It’s All About the Umami
Umami. When spoken aloud, the word itself is poetic, almost floral. In Japanese it means “yummy” or “delicious.” Umami. It is “chicken soup” for the culinary soul. Umami. It makes the mouth water. It is the thing that makes you say “mmm”… umami.
Great, but What is Umami?
Umami is one of five known tastes that can be sensed by human taste buds. The others, or course, are sweet, sour, salty, and bitter. One can easily conjure up recollections of their favorite treats that fall into the other basic taste categories…a sugary sweet donut, perhaps, or the pleasant sourness of fresh-squeezed lemonade. But what about umami? What exactly does umami taste like?
Umami is a savory depth or richness found in many of our favorite foods. It is that satisfying sensation that you feel when you eat certain things – but you can’t quite put your finger on it. It is a subtle sensation that hits the palette and lingers there, leaving you craving more. We all taste umami every day, but few of us truly understand it.
The Science Behind Umami
The human tongue has taste receptors for each of the five basic tastes. Each of the receptors work a little differently, but the end result of each is a signal that is sent to the brain in the presence of certain substances. The brain uses this information to make decisions regarding the food you’re eating.
When you eat something sweet, your brain associates the sweet taste with high-calorie foods and makes you think “yes, I should eat more of this.” A sour taste can be associated with a food that has rotted, and makes you think “do not eat this!” Foods with intense bitter flavors can be associated with poisons, making you spit them out. The brain associates umami with foods that are high in proteins, making you think “Yum, this is delicious! More, please!” Umami-rich foods are essential to human health, and our taste buds use umami to help us maintain well-balanced, nutrient-rich diets. Of course most foods actually contain a hybrid of the five tastes- and it is the combination of these tastes that humans detect as a recognizable and memorable flavor profile.
Savory Does Not Mean Salty
A common misconception is that only salty foods contain umami. This is probably because many foods which are high in umami are also high in salt. Soy sauce, broth, and cured meats are classic examples. On the contrary, umami is chemically and physiologically quite different from salt. Umami receptors on the human tongue are stimulated by amino acids, which are found in many meats and vegetables. While there are several amino acids that can be recognized by humans as umami flavor, glutamate, insonate, and guanylate are the most common.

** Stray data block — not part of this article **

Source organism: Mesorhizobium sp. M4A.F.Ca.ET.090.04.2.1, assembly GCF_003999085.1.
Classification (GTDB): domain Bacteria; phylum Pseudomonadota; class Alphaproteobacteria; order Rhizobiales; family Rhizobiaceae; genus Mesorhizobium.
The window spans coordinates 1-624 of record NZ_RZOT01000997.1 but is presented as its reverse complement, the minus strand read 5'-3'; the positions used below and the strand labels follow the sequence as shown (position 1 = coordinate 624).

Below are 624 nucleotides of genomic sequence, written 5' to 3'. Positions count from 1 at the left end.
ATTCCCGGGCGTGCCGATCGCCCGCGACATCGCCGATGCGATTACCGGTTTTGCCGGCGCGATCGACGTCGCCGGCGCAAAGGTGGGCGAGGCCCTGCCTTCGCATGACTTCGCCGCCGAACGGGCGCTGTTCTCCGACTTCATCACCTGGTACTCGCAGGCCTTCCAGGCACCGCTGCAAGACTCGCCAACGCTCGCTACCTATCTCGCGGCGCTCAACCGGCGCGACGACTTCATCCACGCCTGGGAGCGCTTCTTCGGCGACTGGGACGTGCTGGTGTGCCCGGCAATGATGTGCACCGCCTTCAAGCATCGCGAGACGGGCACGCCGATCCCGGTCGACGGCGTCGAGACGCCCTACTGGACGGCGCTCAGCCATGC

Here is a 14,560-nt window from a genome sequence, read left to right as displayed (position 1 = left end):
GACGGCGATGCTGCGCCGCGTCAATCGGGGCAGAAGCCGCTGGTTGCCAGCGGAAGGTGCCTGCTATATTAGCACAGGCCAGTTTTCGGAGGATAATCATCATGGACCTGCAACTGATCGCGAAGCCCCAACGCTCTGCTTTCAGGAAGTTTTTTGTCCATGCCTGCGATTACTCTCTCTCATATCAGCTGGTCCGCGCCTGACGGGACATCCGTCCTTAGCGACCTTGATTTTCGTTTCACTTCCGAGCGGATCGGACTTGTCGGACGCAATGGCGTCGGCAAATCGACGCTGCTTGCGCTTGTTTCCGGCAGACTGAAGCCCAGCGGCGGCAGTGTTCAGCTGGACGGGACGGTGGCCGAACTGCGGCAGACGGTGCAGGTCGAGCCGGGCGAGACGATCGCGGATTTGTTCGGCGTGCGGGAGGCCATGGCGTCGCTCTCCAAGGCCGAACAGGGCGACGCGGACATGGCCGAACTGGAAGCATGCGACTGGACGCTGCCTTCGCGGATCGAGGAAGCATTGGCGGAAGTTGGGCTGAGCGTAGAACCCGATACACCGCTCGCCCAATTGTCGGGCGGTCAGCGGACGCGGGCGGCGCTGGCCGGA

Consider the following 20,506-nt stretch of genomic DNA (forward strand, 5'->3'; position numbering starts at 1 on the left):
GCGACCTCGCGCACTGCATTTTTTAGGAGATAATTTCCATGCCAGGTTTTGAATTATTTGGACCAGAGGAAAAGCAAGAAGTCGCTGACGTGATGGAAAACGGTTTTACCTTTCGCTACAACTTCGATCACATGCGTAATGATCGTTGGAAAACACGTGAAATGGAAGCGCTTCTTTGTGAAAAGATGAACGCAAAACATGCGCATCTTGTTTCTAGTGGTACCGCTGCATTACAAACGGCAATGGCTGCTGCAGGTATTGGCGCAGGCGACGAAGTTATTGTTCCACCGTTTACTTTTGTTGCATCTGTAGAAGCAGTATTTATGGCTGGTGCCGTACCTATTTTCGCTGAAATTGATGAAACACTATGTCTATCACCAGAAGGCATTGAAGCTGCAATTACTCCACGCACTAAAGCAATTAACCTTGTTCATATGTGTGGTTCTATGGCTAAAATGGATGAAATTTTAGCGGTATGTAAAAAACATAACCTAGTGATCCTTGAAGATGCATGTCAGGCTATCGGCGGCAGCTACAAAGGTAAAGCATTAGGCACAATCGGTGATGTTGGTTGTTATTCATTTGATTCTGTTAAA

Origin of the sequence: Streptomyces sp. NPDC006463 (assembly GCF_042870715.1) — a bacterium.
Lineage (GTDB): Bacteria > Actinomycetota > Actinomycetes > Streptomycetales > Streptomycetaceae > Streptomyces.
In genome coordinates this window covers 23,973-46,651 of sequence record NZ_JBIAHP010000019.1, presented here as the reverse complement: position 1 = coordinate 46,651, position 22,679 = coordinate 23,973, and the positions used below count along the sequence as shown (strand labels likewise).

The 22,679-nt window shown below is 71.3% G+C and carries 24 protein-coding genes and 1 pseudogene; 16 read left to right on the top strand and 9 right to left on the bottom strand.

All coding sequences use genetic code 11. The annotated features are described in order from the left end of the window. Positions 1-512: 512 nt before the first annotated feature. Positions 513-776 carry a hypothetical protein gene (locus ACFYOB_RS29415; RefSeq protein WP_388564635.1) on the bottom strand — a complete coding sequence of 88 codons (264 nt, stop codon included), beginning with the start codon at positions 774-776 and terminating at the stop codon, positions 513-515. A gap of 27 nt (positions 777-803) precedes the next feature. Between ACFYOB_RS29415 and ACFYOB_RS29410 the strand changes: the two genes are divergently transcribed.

So, while many people associate the savory foods they crave with saltiness, it is actually umami that gives these foods their pleasant and memorable flavor. In fact, the most successful low-sodium dishes are ones that are high in umami. Understanding and identifying umami is the key to creating a mouth-watering gourmet menu that is low in salt.
The MSG Confusion
Umami is often mistaken for its not-so-healthy synthetic cousin monosodium glutamate (MSG). MSG imitates the amino acid glutamate, much in the way artificial sweeteners imitate real sugar, or sucrose. MSG is traditionally used in many Asian cuisines as a flavor enhancer, and can be purchased commercially as the seasoning Accent. There have been many claims over the years regarding the health effects of MSG, most of which have not been substantiated by the scientific community. Regardless of the validity of these claims, MSG is loaded with sodium- about 640 milligrams in teaspoon. So, why use the fake stuff when there are so many wonderful foods that are naturally low in sodium but pack a whollop of umami flavor?
Some web sources mistakenly confuse the amino acid glutamate with the synthetic stuff (MSG). These sources claim that mushrooms, tomatoes, and other umami-rich foods have the same affect on humans as MSG. This simply is not the case. On the contrary, umami rich foods are usually quite healthy- containing nutrients that our bodies need to survive.